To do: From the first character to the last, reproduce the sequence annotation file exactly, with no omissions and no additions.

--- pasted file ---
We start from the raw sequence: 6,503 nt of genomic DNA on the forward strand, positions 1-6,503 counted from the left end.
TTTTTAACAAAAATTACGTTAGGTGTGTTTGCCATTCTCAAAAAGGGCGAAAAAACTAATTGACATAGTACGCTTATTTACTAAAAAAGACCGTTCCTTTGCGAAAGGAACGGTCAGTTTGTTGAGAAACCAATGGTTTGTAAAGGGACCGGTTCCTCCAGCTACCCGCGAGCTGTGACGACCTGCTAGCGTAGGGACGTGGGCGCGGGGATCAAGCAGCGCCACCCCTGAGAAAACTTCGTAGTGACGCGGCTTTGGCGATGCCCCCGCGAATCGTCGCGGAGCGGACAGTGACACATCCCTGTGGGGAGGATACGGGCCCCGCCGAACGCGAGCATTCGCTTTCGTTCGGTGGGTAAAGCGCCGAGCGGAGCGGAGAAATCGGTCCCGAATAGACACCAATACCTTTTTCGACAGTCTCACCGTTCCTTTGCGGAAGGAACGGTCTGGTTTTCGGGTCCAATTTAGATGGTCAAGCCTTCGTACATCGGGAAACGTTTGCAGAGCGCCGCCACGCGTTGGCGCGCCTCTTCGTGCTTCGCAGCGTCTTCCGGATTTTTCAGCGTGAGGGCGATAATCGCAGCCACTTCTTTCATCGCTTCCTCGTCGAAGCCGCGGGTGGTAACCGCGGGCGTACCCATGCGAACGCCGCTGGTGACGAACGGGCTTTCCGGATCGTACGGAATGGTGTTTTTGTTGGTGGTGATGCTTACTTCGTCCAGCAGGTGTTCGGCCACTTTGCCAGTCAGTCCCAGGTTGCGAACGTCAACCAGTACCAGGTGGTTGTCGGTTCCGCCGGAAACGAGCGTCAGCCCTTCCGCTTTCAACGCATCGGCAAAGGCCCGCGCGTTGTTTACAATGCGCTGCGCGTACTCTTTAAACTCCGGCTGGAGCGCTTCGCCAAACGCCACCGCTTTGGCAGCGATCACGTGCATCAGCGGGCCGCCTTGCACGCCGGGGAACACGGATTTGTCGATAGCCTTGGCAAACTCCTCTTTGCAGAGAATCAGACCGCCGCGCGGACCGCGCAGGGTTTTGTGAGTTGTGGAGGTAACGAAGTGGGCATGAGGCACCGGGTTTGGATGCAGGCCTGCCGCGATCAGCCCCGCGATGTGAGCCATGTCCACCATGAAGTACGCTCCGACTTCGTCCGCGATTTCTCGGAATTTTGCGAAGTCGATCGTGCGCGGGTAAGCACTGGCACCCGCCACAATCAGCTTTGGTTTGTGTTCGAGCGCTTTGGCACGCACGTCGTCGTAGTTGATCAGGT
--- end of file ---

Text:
We start from the raw sequence: 6,503 nt of genomic DNA on the forward strand, positions 1-6,503 counted from the left end.
TTTTTAACAAAAATTACGTTAGGTGTGTTTGCCATTCTCAAAAAGGGCGAAAAAACTAATTGACATAGTACGCTTATTTACTAAAAAAGACCGTTCCTTTGCGAAAGGAACGGTCAGTTTGTTGAGAAACCAATGGTTTGTAAAGGGACCGGTTCCTCCAGCTACCCGCGAGCTGTGACGACCTGCTAGCGTAGGGACGTGGGCGCGGGGATCAAGCAGCGCCACCCCTGAGAAAACTTCGTAGTGACGCGGCTTTGGCGATGCCCCCGCGAATCGTCGCGGAGCGGACAGTGACACATCCCTGTGGGGAGGATACGGGCCCCGCCGAACGCGAGCATTCGCTTTCGTTCGGTGGGTAAAGCGCCGAGCGGAGCGGAGAAATCGGTCCCGAATAGACACCAATACCTTTTTCGACAGTCTCACCGTTCCTTTGCGGAAGGAACGGTCTGGTTTTCGGGTCCAATTTAGATGGTCAAGCCTTCGTACATCGGGAAACGTTTGCAGAGCGCCGCCACGCGTTGGCGCGCCTCTTCGTGCTTCGCAGCGTCTTCCGGATTTTTCAGCGTGAGGGCGATAATCGCAGCCACTTCTTTCATCGCTTCCTCGTCGAAGCCGCGGGTGGTAACCGCGGGCGTACCCATGCGAACGCCGCTGGTGACGAACGGGCTTTCCGGATCGTACGGAATGGTGTTTTTGTTGGTGGTGATGCTTACTTCGTCCAGCAGGTGTTCGGCCACTTTGCCAGTCAGTCCCAGGTTGCGAACGTCAACCAGTACCAGGTGGTTGTCGGTTCCGCCGGAAACGAGCGTCAGCCCTTCCGCTTTCAACGCATCGGCAAAGGCCCGCGCGTTGTTTACAATGCGCTGCGCGTACTCTTTAAACTCCGGCTGGAGCGCTTCGCCAAACGCCACCGCTTTGGCAGCGATCACGTGCATCAGCGGGCCGCCTTGCACGCCGGGGAACACGGATTTGTCGATAGCCTTGGCAAACTCCTCTTTGCAGAGAATCAGACCGCCGCGCGGACCGCGCAGGGTTTTGTGAGTTGTGGAGGTAACGAAGTGGGCATGAGGCACCGGGTTTGGATGCAGGCCTGCCGCGATCAGCCCCGCGATGTGAGCCATGTCCACCATGAAGTACGCTCCGACTTCGTCCGCGATTTCTCGGAATTTTGCGAAGTCGATCGTGCGCGGGTAAGCACTGGCACCCGCCACAATCAGCTTTGGTTTGTGTTCGAGCGCTTTGGCACGCACGTCGTCGTAGTTGATCAGGT